My main Hyper-V server host system runs four production and three development/testing guests, with the four production and one of the development/testing systems in use 24×7.  Memory was becoming extremely tight on the host system, especially when running either of the two remaining development/testing guests along with the regular 24.×7 guests.

Since the two development/testing guest systems were really just for security patch and software upgrade testing, I decided to try and move them over to Oracle VirtualBox on my main workstation.

If you are converting a guest Windows server that is running anything earlier than Windows Server 2008 R2, you should first remove the Hyper-V Integration Services from the guest, to prevent any BSOD startup problems after you move the guest over to VirtualBox.

When setting up a Windows Server 2008 R2 guest system using an existing VHD file for the primary hard disk, you must make a change in the VirtualBox Settings.  The VHD will be attached as a SATA drive by default, and you will get a BSOD if you try to boot it this way.  You need to remove the VHD file from the SATA controller and re-add it as an IDE hard drive.  See this link for a specific discussion of this problem.  See my previous blog entry Switching from IDE to SATA controller types for older Windows guests in VirtualBox for specific details on working with IDE and SATA virtual drive files.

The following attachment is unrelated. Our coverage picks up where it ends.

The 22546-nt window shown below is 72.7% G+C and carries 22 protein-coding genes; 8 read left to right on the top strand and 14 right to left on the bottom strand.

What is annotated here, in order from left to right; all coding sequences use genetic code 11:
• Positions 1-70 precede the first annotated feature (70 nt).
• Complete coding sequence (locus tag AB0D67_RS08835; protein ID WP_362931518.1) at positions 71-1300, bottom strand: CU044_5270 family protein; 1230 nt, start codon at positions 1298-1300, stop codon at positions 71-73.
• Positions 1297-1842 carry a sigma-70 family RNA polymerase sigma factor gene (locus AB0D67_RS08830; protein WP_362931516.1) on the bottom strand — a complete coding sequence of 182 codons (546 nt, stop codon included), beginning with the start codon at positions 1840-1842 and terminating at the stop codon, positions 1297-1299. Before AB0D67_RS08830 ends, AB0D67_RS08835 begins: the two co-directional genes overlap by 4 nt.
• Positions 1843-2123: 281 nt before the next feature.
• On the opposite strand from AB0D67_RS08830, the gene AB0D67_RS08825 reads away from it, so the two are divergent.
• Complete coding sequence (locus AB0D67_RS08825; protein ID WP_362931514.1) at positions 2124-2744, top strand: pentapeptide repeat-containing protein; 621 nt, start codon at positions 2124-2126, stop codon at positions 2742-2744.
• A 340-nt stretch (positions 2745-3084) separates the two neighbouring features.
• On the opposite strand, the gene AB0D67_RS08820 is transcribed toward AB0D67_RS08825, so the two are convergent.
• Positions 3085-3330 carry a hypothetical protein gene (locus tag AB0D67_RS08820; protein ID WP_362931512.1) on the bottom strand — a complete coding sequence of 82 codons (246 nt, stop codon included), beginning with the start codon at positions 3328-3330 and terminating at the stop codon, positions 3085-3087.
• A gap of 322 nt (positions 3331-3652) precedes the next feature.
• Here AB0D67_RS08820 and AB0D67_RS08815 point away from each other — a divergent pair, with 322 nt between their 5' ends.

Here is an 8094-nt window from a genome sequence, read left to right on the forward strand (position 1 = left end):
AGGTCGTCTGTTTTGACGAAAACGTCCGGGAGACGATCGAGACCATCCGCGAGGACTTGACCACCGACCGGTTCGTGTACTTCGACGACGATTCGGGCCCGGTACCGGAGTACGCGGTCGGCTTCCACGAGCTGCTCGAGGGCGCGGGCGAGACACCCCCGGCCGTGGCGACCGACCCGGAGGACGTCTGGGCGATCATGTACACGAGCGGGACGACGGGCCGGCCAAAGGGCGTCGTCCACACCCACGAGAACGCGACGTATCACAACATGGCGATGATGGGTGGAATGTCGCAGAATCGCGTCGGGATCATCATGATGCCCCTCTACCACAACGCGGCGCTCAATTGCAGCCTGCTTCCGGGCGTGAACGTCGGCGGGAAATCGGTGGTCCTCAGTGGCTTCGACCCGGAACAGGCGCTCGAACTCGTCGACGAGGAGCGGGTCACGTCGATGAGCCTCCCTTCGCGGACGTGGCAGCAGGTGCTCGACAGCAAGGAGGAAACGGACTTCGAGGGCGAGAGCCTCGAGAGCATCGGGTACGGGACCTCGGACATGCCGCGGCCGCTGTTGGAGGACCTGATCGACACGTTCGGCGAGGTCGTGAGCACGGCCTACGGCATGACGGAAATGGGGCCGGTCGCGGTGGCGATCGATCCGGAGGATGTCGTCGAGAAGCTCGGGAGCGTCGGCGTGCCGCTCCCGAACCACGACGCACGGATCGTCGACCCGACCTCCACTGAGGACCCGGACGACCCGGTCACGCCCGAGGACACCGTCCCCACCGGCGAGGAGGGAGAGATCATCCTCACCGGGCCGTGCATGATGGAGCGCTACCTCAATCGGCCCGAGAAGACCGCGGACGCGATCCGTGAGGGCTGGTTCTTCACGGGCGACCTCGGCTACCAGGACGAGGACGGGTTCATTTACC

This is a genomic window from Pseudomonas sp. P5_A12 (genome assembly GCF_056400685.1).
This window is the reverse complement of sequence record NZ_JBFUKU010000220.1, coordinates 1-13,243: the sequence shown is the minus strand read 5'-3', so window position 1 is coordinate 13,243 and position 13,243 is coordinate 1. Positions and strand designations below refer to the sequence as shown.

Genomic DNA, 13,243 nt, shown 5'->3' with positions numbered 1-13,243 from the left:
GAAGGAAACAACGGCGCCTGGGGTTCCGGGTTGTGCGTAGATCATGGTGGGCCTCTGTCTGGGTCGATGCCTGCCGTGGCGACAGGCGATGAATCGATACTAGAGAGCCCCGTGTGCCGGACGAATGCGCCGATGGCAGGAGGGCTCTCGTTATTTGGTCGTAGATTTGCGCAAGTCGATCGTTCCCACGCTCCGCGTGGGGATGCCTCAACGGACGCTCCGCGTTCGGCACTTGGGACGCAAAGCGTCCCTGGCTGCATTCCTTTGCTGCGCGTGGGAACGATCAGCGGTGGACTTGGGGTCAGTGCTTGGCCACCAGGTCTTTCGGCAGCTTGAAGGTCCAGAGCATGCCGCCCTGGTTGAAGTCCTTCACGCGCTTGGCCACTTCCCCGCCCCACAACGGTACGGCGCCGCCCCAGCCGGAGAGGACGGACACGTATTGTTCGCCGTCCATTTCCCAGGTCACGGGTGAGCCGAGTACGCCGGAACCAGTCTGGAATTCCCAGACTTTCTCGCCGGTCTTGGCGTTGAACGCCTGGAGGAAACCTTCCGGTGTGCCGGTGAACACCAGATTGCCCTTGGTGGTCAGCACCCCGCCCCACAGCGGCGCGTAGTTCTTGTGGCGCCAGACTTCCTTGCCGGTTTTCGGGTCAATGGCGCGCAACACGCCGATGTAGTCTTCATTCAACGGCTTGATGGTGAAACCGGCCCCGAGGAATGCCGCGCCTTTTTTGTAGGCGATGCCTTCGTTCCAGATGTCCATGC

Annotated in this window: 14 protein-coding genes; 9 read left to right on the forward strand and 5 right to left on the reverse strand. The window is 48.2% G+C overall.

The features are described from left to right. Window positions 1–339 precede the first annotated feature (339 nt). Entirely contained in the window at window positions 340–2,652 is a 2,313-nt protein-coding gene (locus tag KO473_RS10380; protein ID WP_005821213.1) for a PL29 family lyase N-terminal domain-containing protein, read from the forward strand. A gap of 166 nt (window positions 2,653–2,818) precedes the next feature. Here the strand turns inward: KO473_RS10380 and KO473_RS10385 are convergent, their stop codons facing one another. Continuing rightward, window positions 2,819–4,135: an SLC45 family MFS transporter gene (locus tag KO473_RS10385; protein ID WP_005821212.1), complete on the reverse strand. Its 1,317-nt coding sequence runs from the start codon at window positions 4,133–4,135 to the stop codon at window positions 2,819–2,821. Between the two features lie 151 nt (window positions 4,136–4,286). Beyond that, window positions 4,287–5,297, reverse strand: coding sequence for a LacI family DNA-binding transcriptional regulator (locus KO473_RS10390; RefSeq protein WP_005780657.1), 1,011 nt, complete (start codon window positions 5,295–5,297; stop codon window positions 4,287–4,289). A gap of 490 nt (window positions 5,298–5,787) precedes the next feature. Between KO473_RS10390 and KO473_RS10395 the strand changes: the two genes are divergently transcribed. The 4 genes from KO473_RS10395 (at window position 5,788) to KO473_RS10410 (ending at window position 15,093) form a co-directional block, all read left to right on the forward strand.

Additional Notes:

Just a bonus quick reference note for VirtualBox:  you can use Ctrl-Arrow to move systems up and down the list on the main Oracle VM VirtualBox Manager window.  Just highlight the system you want to reorder and press Ctrl-Up or Ctrl-Down.

Switching from IDE to SATA controller types for older Windows guests in VirtualBox

May 7, 2011 1 comment
  • System Notes: Oracle VirtualBox 4.0.6, Windows XP, Windows Server 2003

I have been unable to find a decent source of material online that covers how exactly to switch from using IDE drive controllers to SATA drive controllers for older Windows guest systems under VirtualBox.  After much experimenting on my own guest systems, this is the way I have found that works:

  1. Create the guest system as you normally would, using the default IDE controller and a new VDI file for the hard drive.
  2. Install the operating system and get it up and running.